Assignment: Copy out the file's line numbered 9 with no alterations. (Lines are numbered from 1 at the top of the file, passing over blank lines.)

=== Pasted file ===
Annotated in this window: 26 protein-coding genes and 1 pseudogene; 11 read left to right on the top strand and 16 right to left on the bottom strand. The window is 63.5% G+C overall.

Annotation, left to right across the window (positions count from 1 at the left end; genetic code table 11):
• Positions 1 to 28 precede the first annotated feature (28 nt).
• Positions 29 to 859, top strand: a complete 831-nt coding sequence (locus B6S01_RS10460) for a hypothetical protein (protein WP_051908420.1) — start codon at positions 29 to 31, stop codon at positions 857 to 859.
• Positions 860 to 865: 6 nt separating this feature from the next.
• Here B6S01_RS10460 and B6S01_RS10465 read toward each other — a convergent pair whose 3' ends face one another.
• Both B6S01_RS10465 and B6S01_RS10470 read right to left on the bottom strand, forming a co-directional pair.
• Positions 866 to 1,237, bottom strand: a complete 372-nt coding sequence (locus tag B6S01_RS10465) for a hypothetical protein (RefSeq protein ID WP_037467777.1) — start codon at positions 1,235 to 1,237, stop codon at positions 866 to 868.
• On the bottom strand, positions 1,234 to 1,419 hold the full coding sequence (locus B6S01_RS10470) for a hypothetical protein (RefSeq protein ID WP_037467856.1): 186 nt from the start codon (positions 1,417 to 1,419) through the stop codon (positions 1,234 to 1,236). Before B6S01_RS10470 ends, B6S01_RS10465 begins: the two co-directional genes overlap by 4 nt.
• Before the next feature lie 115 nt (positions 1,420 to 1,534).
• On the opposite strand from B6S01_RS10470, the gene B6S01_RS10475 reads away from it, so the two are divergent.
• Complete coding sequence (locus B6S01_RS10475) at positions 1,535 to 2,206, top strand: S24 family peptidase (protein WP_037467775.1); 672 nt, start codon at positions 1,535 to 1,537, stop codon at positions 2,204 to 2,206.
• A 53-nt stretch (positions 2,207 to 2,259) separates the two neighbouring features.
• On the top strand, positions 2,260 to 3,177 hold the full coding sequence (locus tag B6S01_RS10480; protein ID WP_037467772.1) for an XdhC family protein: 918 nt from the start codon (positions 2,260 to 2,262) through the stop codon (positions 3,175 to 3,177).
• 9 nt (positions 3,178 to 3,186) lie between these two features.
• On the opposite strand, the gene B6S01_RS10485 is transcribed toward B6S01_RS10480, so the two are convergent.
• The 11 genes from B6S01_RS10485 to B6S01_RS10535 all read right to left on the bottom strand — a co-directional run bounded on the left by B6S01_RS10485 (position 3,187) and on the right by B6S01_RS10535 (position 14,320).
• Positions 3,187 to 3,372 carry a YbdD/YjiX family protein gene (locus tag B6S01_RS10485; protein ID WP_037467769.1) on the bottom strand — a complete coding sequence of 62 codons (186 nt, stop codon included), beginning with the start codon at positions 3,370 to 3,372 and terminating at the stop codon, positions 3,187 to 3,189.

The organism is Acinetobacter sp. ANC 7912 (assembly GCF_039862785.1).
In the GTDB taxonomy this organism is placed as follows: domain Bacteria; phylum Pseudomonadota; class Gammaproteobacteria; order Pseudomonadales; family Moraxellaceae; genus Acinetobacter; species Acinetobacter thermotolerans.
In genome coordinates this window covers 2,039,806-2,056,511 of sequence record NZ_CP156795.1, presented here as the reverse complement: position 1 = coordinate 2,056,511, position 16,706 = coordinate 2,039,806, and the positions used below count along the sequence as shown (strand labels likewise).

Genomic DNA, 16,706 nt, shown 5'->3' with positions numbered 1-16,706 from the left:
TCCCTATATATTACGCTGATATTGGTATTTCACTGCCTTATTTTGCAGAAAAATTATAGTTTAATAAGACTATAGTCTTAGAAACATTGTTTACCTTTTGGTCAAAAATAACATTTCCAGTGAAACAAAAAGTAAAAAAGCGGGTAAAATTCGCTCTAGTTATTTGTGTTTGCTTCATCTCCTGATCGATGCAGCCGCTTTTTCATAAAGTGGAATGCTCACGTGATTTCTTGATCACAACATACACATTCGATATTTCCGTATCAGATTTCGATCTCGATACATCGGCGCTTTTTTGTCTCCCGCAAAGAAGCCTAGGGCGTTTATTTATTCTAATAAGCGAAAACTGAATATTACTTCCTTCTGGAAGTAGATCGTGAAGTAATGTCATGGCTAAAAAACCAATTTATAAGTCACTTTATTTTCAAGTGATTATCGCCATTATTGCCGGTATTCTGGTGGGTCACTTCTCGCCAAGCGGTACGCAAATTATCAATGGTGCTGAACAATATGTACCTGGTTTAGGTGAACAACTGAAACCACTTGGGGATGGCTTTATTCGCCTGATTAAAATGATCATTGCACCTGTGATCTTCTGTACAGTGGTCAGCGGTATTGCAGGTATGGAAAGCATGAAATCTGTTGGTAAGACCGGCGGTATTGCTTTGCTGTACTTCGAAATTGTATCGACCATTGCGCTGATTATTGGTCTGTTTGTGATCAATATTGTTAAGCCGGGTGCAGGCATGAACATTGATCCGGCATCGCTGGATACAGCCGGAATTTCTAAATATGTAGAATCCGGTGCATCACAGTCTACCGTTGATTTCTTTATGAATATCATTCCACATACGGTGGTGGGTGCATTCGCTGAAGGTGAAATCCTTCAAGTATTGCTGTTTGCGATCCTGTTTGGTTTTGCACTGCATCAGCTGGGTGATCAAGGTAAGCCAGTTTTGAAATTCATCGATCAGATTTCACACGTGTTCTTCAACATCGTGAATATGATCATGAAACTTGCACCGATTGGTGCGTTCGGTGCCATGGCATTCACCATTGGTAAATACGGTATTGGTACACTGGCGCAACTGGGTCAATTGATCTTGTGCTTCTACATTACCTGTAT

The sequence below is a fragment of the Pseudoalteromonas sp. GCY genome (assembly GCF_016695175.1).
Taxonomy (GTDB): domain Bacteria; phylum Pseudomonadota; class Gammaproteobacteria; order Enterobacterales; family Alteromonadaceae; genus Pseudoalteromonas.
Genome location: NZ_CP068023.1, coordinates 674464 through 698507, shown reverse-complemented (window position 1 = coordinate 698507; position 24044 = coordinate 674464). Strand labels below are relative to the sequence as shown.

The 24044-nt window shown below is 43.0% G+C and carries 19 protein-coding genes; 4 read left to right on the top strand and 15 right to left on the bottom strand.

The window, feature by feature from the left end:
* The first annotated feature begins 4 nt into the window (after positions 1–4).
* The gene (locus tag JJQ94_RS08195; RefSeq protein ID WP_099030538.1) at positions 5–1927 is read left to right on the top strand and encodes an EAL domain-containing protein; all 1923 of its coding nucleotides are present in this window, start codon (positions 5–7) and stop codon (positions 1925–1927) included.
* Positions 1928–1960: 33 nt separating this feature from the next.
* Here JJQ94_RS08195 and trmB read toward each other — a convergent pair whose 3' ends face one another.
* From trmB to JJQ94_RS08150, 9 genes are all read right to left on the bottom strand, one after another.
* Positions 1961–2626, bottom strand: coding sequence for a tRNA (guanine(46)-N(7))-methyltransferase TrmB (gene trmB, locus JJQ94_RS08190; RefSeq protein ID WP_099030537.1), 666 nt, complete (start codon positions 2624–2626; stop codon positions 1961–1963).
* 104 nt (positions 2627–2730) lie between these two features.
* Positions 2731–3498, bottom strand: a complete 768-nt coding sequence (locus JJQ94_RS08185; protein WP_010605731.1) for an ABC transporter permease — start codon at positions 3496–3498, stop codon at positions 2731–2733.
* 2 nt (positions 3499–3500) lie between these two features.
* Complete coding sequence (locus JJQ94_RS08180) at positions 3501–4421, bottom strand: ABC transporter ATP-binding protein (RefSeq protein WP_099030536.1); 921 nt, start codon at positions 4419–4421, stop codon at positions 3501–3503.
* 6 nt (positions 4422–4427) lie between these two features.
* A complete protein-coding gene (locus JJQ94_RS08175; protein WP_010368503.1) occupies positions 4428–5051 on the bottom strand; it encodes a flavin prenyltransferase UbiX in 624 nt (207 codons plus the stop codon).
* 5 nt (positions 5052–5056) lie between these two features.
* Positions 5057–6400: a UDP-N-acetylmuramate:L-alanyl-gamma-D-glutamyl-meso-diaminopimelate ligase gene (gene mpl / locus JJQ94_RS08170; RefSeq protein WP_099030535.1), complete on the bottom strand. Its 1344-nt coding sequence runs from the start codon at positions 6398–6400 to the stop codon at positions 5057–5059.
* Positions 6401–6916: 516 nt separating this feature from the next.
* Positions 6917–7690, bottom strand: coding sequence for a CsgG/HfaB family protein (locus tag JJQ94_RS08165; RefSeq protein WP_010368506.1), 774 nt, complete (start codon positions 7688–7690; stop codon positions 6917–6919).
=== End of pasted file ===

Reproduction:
• On the bottom strand, positions 1,234 to 1,419 hold the full coding sequence (locus B6S01_RS10470) for a hypothetical protein (RefSeq protein ID WP_037467856.1): 186 nt from the start codon (positions 1,417 to 1,419) through the stop codon (positions 1,234 to 1,236). Before B6S01_RS10470 ends, B6S01_RS10465 begins: the two co-directional genes overlap by 4 nt.